By IBM’s own admission, weather forecasting seemed like an unusual use for its supercomputing technology. But 16 years after it began work the parallel processing supercomputing system that would become known as “Deep Thunder” —- a targeted weather forecasting program — IBM has taken the technology mobile, putting it on an iPad app and showing it off to lawmakers on Capitol Hill at a breakfast event on Wednesday and to reporters at its New York offices later in the week.
“When you think of supercomputing, your mind doesn’t immediately jump to weather forecasting,” said Michael Valocchi, vice president and partner at IBM’s energy utilities division, in a briefing with TPM. “Weather forecasting doesn’t sound exciting, but what we’ve found is that our system allows for an unprecedented granular look at incoming weather over an 84-hour period in a specific location, down to within a square mile, much more detailed than any other current weather forecast can provide.”
IBM achieves the incredibly detailed forecast by using a combination of public weather data from the National Oceanic Atmospheric Administration (NOAA), NASA, the U.S. Geological Survey, WeatherBug, and other weather sensors on the ground, including IBM’s own sensors. The iPad app is the latest iteration of the software, although it isn’t available to the consumer market, yet.
The Deep Thunder iPad app that TPM saw at IBM’s offices in New York City didn’t necessarily scream “high-tech,” showing a simple line graph representing precipitation, wind speed and temperature over an 84-hour period.
But the underlying implications of the minute-by-minute, highly localized forecasting technology are much more impressive, catching the attention of governments and private companies around the world.
The government of Rio De Janeiro, Brazil, for example, entered into a partnership with IBM in December 2010 to use Deep Thunder in a new weather prediction center designed to help the city adequately prepare people for flash floods, which left over 200 dead earlier in 2010.
“You’ll see Deep Thunder being used in a prominent way during the 2016 Summer Olympics and the 2014 World Cup,” said Valocchi. Both events are of course taking place in Rio De Janeiro.
“When you’re planning for Olympic events, outdoor events like sailing, you will know exactly when to schedule those events with maximum confidence in the weather forecast,” Valocchi said.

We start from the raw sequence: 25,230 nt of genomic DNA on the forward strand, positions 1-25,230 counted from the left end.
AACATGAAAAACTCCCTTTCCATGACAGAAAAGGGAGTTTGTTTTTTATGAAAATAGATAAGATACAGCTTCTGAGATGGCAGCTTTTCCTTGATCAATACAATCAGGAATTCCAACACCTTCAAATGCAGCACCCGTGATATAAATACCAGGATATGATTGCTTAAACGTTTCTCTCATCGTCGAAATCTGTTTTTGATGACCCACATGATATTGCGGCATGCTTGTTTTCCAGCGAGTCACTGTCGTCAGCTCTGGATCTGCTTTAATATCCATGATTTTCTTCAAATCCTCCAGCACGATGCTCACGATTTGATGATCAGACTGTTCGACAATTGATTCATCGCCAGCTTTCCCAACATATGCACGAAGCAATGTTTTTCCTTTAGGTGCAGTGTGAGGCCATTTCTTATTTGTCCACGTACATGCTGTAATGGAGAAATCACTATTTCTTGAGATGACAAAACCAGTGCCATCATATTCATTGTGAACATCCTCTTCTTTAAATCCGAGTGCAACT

IBM has worked with the New York City government on weather forecasting and modeling since 2001. It’s also worked and currently working with several utilities companies, who are using Deep Thunder in the field now, although IBM couldn’t disclose them due to confidentiality agreements, according to Valocchi.
Still, Valocchi said, it’s not hard to envision how Deep Thunder could be a game-changer for the technology.
“Imagine you’re part of a crew going around fixing utility lines,” Valocchi said, “You can take this app with you as you’re doing repairs and see: ‘Do I really want to be up in a bucket at this time if there’s going to be strong winds?’ It allows for improved scheduling and planning of important work.”
That said, not all utilities companies that have tested out Deep Thunder in the past have had success with it. Con Edison, New York’s predominant electricity provider, attempted to recently attempted to use Deep Thunder in one of its systems, over a two year period, but concluded in 2011 that it wasn’t feasible with its software at the time, as Forbes reported.
However, an iPad app would seem to mitigate some of those issues. Whether or not it succeeds according to IBM’s ambitions remains to be seen. Keep your eyes on Rio over the next few years to find out.
Correction: This article original stated that the iPad version of IBM’s Deep Thunder was being field-tested by utilities companies and others. In fact, it is the cloud-based version of Deep Thunder that is currently being used. The error has since been corrected in copy and we regret it.